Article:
The U.S. dollar is the dominant global reserve currency. All markets, including stocks, bonds, commodities, and foreign exchange are affected by the value of the dollar.The value of the dollar, in effect, its “price” is determined by interest rates. When the Federal Reserve manipulates interest rates, it is manipulating, and therefore distorting, every market in […]
When the NSA surveillance news broke last year it sent shockwaves through CERN, the particle physics laboratory in Switzerland. Andy Yen, a PhD student, took to the Young at CERN Facebook group with a simple message: “I am very concerned about the privacy issue, and I was wondering what I could do about it.”There was […]
There are many theories to explain government. Most are nothing but scams, justifications, and puffery. One tries to put something over on the common man… the other claims it was for his own good… and the third pretends that he’d be lost without it.
Most are not really “theories” at all… but prescriptions, blueprints for creating the kind of government the “theorist” would like to have. Not surprisingly, the blueprints flatter his intellect and engage his imagination.
The “social contract,” for example, is a fraud. You can’t have a contract unless you have two willing and able parties. They must come together in a meeting of the minds — a real agreement about what they are going to do together.
But what is the “social contract” with government? There was never a meeting of the minds. The deal was forced on the public. And now imagine that you want out. Can you simply “break the contract”? You refuse to pay your taxes and refuse to be bossed around by TSA agents and other government employees. How long will it be before you are put in jail?
What kind of contract is it that you don’t agree to and can’t get out of? They can dress it up… print out a piece of paper… have a solemn ceremony in which everyone pretends it is a real contract. But it’s not worth the paper it’s not written on.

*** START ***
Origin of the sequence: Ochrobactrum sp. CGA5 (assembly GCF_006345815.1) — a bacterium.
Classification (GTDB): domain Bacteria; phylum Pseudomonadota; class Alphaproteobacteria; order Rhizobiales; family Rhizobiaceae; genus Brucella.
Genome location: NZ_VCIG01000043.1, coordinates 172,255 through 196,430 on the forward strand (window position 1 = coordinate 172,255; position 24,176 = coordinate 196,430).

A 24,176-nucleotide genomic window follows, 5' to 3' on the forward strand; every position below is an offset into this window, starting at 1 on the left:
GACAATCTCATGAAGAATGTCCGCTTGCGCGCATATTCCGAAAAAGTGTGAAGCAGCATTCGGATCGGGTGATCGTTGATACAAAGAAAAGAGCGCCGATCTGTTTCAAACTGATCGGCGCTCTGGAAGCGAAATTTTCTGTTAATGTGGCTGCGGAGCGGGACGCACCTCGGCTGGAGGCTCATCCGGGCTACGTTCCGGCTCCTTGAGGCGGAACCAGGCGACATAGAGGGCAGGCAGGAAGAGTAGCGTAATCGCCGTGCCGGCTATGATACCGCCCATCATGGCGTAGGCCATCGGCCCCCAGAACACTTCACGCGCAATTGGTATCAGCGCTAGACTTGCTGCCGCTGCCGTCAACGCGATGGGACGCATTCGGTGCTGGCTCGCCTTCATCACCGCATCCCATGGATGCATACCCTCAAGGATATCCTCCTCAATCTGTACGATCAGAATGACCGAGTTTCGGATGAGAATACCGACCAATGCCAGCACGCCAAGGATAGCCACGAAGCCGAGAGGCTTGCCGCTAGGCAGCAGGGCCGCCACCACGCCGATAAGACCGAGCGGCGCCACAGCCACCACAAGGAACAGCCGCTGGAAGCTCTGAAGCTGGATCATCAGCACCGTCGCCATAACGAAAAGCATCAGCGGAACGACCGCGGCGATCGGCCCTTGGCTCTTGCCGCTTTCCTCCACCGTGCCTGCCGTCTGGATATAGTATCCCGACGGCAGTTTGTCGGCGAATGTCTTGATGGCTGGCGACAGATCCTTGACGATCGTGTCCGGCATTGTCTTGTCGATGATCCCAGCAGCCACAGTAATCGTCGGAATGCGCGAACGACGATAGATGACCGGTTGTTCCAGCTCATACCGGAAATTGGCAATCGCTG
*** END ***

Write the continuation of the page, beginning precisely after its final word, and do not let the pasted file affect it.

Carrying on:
Also, what kind of a contract allows for one party to unilaterally change the terms of the deal? Congress passes new laws almost every day. The bureaucracy issues new edicts. The tax system is changed. The pound of flesh they got already wasn’t enough; now they want a pound and a half!
Here are the critical questions: Why do we let other people tell us what to do; are we not all equal? What is the purpose of government? What does it cost, and what benefits does it confer?
The Metaphor Doesn’t Work
A theory should explain something without reference to something else. That is, a metaphor doesn’t work. It’s just a description. If you say that government is a kind of “social contract,” you are merely describing how it seems to you… or what you think it might be comparable to.
Let’s try a simpler insight: Government is a natural phenomenon, an expression of power relationships, in which some people seek to dominate others by force. These dominators gather “insiders” together so that they can take money, power and status away from other people, the “outsiders.”
Many people think that government provides some service. That is true, but it is incidental. Governments often deliver the mail. But they don’t have to. They would still be governments even if they didn’t control the postal service.
And what if they didn’t have a department of inland fisheries, or a program to teach Democrats to count to 20? They would still be in the government business… and still have their helicopters, chauffeurs and expense accounts.
But if they lost control of the police or the army, it would be an entirely different matter. Force is the essence of government, not a decorative detail. Without armies and police, they would no longer be governments, but voluntary associations like the Kiwanis Club or the Teamsters union.
Government Is a Fact
In 2012, the U.S. faced a major presidential election. Several men and women came forward offering to take charge of the U.S. government. What exactly were they going to take charge of?
Government is a fact. It exists. It is as common as stomach gas. It is as ubiquitous as lice and as inescapable as vanity. But what is it? Why is it? And what has it become?
We know very little about the actual origins of government. All we know, and this from the archeological records, is that one group often conquered another. There are skeletons more than 100,000 years old showing the kind of head wounds that you get from fighting.
We presume this meant that “government” changed. Whoever had been in charge was chased out or murdered. Then someone else was in charge.